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Tuck Chong Wo, gen. mdsc.
Lee On & Co., gen.
mdse. On Tai & Co., gen. nuse, Panama Railroad News Agency, news.
Arosemena, Ida, restaurant, sodas, etc.
Fook Sing, gen. mdse.
Fan, bakery and gen, mdse.
Ever since the occupancy of the Canal Zone, the United States Government has maintained more or less of a military force on its Isthmian territory, consisting of U. S. Marines. In 1903, there were 1400 men and officers of the Marine Corps on duty in the Zone. These under the command of Brigadier General Elliott, from whom the present camp gets its name. Since 1904, there has been one battalion continuously on duty, with the exception of the middle of 1906 when the force
increased to two battalions. Only on two occasions, have the services of the Marines been called into requisition: once in November, 1901, when an attempt made against the adıninistration of President Amador, and again in 1906 during the Panama elections. Even on these two occasions the Marines took 110 active part, but were en
U.S.Marines drilling at Camp Elliott, Canal Zone, Panama. Isthanian-American & PRR News Agency & Advertising Burvan. A. Bienkowski
camped in close proximity to the city of Panama . to be ready in case events took a serious turn.
The force on duty at the present time consists of one battalion of two companies, under the command of Major J. H. Russell. Each company has 125 men, war strength, while one company has three officers, and the other two. Besides the Commandant, the following officers were on duty in February 1908:
Second Lieut., C. B. Matthison, Adjutant:
is located on an elevated site close to the Panama Railroad, and but a short distance from the Canal Zone town of Bas Obispo.
COST OF CANAL.--Secretary Taft before the Congressional committee in January, 1908, opinion that the ultimate cost of the canal to the United States government, including the original purchase price, would approximate $300,000,000, and that it would take six more years to complete. This has been the Secretary's estimate all along, for on December 6, 1904, speaking before the public in Cathedral Plaza, Panama, he said:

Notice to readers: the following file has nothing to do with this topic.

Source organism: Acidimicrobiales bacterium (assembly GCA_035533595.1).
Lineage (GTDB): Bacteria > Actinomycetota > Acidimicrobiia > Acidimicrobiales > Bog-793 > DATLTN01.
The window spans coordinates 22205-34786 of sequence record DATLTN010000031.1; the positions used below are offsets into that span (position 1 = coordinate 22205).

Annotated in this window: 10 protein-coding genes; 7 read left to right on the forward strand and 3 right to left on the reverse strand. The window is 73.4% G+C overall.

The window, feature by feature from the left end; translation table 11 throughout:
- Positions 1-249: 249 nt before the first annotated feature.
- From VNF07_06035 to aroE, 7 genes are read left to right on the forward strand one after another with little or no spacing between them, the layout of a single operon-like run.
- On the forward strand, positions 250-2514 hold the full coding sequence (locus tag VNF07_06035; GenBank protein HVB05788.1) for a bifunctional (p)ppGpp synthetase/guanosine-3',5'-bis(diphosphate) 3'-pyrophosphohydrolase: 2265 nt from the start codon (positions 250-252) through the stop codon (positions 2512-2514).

"My government does not covet one cent of Panama's money, or one acre of her l nd, but in the face of a probable outlay of $300,000,000, it is absolutely essential that a thorough and close understanding be maintained between the two governments.
WIDENING CANAL LOCKS.--On page 307 of the Guitle and Pilot reference is made to the proposed widening, of the canal locks. The decision to extend the width to 110 feet was formally approved by the President on January 15, 1908. The additional cost involved is estimated at $5,000,000.
RECORDS BROKEN.-All records of rock and earth excavation were broken during the months of December, 1907, and January, 1908. This refers to both French and American canal times. The record for December was 2,200,539 cubic yards, and for January, 2,712,568 cubic yards.
DRY DOCK, CRISTOBAL.-In mentioning dock facilities on Page 157 of the Pilot and Guide, reference to the splendid new dry dock was inadvertently omitted. This dock will admit vessels not exceeding 298 feet in length, 50 feet in width, and of a 15 foot draft.
RAILROAD CHARGE TO COMMISSION.-On Page 154 of the Pilot and Guide, mention is made that the employes transportation charge of the Panama Railroad against the Commission is reported to be $5,000 monthly. This amount should read $13,000 monthly.
ISTHMIAN ENGINEERS' ASSOCIATION.Under the head of Secret Societies on Page 467 the “Brotherhood of Locomotive Engineers” is included. This should read "Isthmian Locomotive Engineers' Association." The president is L. B. Swearingen, Cristobal; vice-president, E. R. Thompson, Las Cascadas; secretary and treasurer, J. G. Craig, Las Cascadas.
HOME OF GOV. MELENDEZ.-In the Tourists' Department on Page 439, the home of Gov. Porfirio Melendez, of Colon, is stated asat Mindi. This should be Bohio.
DIPLOMATIC CORPS.-On Page 380, in a sketch of Consul General Shanklin, it is stated that he graduated from the law department of Washington University, St. Louis, in 1899. The date should have read 1889.
"STAR & HERALD” BUILDING, WHERE THE PAPER WAS FIRST PUBLISHED.
in 1849 by John Powers, and published as the “Panama Herald" In the same year Lewis A. Middleton founded and edited the "Panama Star”. In 1853, John Powers sold out his interest in the Herald to J. R. Middlelon and A. B. Boyd, who united the two papers under the name of the “Star & Herald”. From 1872 until 1883, the Spanish editor of the paper was J. Luciano Duque. The latter died in 1884. In 1893, Mr. J. Gabriel Duque, the present director of The Star & Herald Company, became interested on the paper. From the start the paper has been published in two langun. ges-English and Spanish-while during the French canal times, a French section was added, making it a cosmopolitan journal in very truth. The “Star & Herald” is widely known, and has one of the best equipped plants in this part of Latin-America. The Star & Herald Company is incorporated in the State of West Virginia, U. S. A. The above illustration shows the building in which the paper has been published since 1853.